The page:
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State increases electricity rates

A row of high-voltage pylons in southeastern Wyoming
Wirestock Creators / Shutterstock

By Nicole Pollack
Casper Star-Tribune
Via- Wyoming News Exchange

CASPER — Rocky Mountain Power can raise customers’ electricity rates by 0.3% to help it meet the carbon capture requirements set in 2020 by the state legislature, the Wyoming Public Service Commission determined Thursday.

The additional charge will go into effect on Feb. 1 and will appear on utility bills as “carbon capture compliance.”

Because it’s the product of a Wyoming law, the surcharge will only impact Wyoming ratepayers.

It’s an appropriate response to “the likely prudent expenses to be incurred, and perhaps already incurred by the company, to comply with the statutes that were created by House Bill 200,” Public Service Commission Chairman Chris Petrie said during the meeting.

Under House Bill 200, one of several recent state laws aimed at slowing the decline of the coal industry, public utilities operating in Wyoming will have to generate “a percentage” of their electricity from coal plants outfitted with carbon capture and storage by 2030.

The law doesn’t specify what that percentage should be. Wyoming’s utilities and state regulators are still figuring it out through separate proceedings.

A provision in the law allows the Public Service Commission to approve a rate recovery mechanism “prior to the public utility incurring incremental costs,” and lets the utility save that money to cover future expenses.

“Rocky Mountain Power is able to kind of pass on costs to customers long before something is actually in service to customers, which is pretty unusual, and it’s not something we typically do in Wyoming,” said Shannon Anderson, staff attorney for the Powder River Basin Resource Council, a landowners’ group.

“It’ll be like an extra tax, basically,” she said.

The commissioners noted that they will still have to sign off on specific costs incurred by the utility. Thursday’s decision doesn’t represent a blanket authorization.

Rocky Mountain Power’s past Integrated Resource Plans — the comprehensive analyses the state’s largest utility completes every two years to inform its business decisions — haven’t looked good for carbon capture.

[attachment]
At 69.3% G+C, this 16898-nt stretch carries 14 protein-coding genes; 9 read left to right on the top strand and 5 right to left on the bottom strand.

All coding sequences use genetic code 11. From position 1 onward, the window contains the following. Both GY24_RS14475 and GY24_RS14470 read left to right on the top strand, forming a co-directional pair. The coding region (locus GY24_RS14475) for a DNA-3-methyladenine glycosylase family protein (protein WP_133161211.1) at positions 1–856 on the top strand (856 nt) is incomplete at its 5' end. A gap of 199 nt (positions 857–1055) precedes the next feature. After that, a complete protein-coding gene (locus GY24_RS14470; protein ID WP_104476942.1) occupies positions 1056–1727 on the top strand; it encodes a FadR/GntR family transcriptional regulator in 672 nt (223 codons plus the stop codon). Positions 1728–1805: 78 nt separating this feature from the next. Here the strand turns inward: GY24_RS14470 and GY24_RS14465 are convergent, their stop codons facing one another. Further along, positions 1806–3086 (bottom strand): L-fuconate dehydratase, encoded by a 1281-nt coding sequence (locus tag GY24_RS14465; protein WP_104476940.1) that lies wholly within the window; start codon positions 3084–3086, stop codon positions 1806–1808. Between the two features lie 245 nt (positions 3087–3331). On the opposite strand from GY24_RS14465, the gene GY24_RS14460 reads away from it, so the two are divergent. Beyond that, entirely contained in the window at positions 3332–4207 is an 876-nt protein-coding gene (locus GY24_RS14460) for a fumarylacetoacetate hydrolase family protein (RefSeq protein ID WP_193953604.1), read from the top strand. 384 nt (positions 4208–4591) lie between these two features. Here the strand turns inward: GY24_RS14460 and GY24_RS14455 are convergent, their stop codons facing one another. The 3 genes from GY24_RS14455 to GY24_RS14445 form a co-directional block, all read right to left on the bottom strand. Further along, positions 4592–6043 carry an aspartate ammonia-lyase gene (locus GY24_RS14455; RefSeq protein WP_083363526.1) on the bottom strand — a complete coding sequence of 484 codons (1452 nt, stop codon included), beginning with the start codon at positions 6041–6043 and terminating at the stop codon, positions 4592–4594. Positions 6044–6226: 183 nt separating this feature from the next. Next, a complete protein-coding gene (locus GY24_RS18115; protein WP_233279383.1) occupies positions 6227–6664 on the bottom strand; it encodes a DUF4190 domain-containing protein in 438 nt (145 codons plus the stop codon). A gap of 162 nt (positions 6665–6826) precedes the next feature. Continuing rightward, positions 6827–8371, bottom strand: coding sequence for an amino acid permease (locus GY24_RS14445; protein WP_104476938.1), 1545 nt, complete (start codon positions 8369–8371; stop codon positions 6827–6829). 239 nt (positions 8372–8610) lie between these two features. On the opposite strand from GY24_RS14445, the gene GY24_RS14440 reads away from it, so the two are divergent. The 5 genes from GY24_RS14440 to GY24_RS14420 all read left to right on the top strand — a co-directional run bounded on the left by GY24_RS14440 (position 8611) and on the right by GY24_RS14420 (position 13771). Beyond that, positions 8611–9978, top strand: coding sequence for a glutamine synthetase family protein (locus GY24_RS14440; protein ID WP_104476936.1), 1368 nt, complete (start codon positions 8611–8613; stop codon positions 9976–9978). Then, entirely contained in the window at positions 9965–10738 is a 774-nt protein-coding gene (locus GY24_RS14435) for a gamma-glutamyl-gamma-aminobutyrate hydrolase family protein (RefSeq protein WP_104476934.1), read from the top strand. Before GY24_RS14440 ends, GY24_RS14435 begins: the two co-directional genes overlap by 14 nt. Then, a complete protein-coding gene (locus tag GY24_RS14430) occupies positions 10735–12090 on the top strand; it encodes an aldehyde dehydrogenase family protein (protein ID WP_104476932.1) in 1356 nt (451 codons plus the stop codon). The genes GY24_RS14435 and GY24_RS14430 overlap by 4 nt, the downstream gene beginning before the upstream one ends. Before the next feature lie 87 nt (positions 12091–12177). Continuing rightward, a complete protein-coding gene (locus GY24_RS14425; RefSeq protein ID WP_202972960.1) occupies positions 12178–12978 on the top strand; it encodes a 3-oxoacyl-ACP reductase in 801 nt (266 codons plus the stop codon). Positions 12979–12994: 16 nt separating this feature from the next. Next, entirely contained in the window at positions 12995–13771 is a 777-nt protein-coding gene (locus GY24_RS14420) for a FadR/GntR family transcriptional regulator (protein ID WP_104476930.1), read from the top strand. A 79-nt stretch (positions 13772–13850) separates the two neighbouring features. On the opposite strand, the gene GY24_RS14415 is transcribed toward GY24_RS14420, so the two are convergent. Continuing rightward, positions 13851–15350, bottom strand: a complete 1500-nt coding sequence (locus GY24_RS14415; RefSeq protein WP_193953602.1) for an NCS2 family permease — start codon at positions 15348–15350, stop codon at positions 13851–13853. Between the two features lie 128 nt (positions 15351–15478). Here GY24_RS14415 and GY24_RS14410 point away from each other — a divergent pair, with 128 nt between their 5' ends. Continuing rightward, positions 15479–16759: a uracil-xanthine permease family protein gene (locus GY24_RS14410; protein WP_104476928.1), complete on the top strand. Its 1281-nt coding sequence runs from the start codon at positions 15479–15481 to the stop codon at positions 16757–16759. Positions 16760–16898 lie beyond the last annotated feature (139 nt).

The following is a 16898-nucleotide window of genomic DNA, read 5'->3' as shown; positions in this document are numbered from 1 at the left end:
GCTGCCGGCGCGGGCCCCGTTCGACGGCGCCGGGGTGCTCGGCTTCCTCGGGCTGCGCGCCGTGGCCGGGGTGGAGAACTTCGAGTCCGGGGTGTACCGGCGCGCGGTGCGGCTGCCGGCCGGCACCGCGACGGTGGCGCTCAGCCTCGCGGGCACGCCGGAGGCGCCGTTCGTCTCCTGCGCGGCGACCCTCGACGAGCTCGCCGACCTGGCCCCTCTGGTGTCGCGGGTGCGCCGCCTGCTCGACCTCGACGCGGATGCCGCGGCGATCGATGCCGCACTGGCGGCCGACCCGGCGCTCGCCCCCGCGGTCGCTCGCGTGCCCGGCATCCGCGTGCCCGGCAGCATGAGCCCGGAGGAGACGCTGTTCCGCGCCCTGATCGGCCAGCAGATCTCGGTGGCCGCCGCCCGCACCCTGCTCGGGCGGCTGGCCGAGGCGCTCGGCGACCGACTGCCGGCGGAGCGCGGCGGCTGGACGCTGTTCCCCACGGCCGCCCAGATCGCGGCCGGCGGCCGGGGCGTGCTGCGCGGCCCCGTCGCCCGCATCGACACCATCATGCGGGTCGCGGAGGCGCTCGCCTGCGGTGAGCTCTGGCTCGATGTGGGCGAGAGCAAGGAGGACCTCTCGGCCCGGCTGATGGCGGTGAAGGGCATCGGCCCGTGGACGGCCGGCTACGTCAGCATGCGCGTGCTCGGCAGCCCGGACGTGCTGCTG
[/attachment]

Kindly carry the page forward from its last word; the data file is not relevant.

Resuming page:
The technology is young and expensive, and a lot of the utility’s coal plants are already nearing the end of their intended lives.

As of its most recent Integrated Resource Plan, Rocky Mountain Power expects to close its final Wyoming coal plant, Gillette’s Wyodak, in 2039, without retrofitting any of its facilities. But its parent company, PacifiCorp, is “fully committed” to evaluating the addition of carbon capture and storage, “as required by the Wyoming legislature and the Commission,” spokesperson David Eskelsen said in an email to the Star-Tribune.

The utility plans to conduct a thorough analysis of carbon capture’s prospects at its coal plants — and figure out whether it can back the technology at any of them — as part of its next Integrated Resource Plan, due in fall 2023.

It also issued a pair of requests for proposals for carbon capture and storage projects at Glenrock’s Dave Johnston plant and Rock Springs’ Jim Bridger plant on Oct. 26.

Responses are due in February, with contract negotiations expected to last through early 2024.

Rocky Mountain Power will “make a good faith effort” to install carbon capture if it receives a proposal that is “technically and economically feasible under the statutory cost cap,” Eskelsen said. (House Bill 200, which penalizes utilities for retiring coal plants without first attempting to retrofit them with carbon capture, also bars them from increasing customer bills by more than 2% to recover the added costs of installing and operating the technology.)

The utility was not able to provide further comment on the Public Service Commission decision by the Star-Tribune’s deadline.

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